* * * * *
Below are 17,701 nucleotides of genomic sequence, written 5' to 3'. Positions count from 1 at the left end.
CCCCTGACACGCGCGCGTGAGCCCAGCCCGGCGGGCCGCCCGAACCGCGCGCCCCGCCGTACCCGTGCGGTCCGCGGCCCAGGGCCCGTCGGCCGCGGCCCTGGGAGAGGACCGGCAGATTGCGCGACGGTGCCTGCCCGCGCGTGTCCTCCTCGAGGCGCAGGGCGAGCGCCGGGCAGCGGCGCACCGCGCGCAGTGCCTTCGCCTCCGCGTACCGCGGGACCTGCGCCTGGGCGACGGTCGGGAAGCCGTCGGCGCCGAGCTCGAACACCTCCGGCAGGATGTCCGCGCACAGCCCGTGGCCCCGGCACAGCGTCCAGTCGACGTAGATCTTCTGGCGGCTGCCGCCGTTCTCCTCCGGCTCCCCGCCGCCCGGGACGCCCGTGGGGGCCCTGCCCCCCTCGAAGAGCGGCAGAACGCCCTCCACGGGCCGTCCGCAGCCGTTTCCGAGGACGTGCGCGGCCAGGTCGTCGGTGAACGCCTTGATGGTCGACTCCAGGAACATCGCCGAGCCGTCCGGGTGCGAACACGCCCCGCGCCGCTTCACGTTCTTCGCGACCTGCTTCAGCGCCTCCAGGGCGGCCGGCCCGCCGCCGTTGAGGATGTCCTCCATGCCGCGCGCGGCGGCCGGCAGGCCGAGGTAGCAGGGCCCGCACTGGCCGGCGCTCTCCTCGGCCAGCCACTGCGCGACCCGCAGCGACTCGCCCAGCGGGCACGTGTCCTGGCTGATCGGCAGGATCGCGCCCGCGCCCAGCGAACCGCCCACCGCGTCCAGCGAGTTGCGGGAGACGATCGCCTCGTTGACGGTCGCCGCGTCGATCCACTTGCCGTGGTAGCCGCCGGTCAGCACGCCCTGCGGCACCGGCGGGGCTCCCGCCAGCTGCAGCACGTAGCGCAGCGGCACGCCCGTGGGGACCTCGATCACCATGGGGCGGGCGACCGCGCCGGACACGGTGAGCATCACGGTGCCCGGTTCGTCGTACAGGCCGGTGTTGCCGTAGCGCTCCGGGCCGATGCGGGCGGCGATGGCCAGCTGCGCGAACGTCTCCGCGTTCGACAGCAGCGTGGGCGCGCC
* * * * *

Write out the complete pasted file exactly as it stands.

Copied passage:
Below are 17,701 nucleotides of genomic sequence, written 5' to 3'. Positions count from 1 at the left end.
CCCCTGACACGCGCGCGTGAGCCCAGCCCGGCGGGCCGCCCGAACCGCGCGCCCCGCCGTACCCGTGCGGTCCGCGGCCCAGGGCCCGTCGGCCGCGGCCCTGGGAGAGGACCGGCAGATTGCGCGACGGTGCCTGCCCGCGCGTGTCCTCCTCGAGGCGCAGGGCGAGCGCCGGGCAGCGGCGCACCGCGCGCAGTGCCTTCGCCTCCGCGTACCGCGGGACCTGCGCCTGGGCGACGGTCGGGAAGCCGTCGGCGCCGAGCTCGAACACCTCCGGCAGGATGTCCGCGCACAGCCCGTGGCCCCGGCACAGCGTCCAGTCGACGTAGATCTTCTGGCGGCTGCCGCCGTTCTCCTCCGGCTCCCCGCCGCCCGGGACGCCCGTGGGGGCCCTGCCCCCCTCGAAGAGCGGCAGAACGCCCTCCACGGGCCGTCCGCAGCCGTTTCCGAGGACGTGCGCGGCCAGGTCGTCGGTGAACGCCTTGATGGTCGACTCCAGGAACATCGCCGAGCCGTCCGGGTGCGAACACGCCCCGCGCCGCTTCACGTTCTTCGCGACCTGCTTCAGCGCCTCCAGGGCGGCCGGCCCGCCGCCGTTGAGGATGTCCTCCATGCCGCGCGCGGCGGCCGGCAGGCCGAGGTAGCAGGGCCCGCACTGGCCGGCGCTCTCCTCGGCCAGCCACTGCGCGACCCGCAGCGACTCGCCCAGCGGGCACGTGTCCTGGCTGATCGGCAGGATCGCGCCCGCGCCCAGCGAACCGCCCACCGCGTCCAGCGAGTTGCGGGAGACGATCGCCTCGTTGACGGTCGCCGCGTCGATCCACTTGCCGTGGTAGCCGCCGGTCAGCACGCCCTGCGGCACCGGCGGGGCTCCCGCCAGCTGCAGCACGTAGCGCAGCGGCACGCCCGTGGGGACCTCGATCACCATGGGGCGGGCGACCGCGCCGGACACGGTGAGCATCACGGTGCCCGGTTCGTCGTACAGGCCGGTGTTGCCGTAGCGCTCCGGGCCGATGCGGGCGGCGATGGCCAGCTGCGCGAACGTCTCCGCGTTCGACAGCAGCGTGGGCGCGCC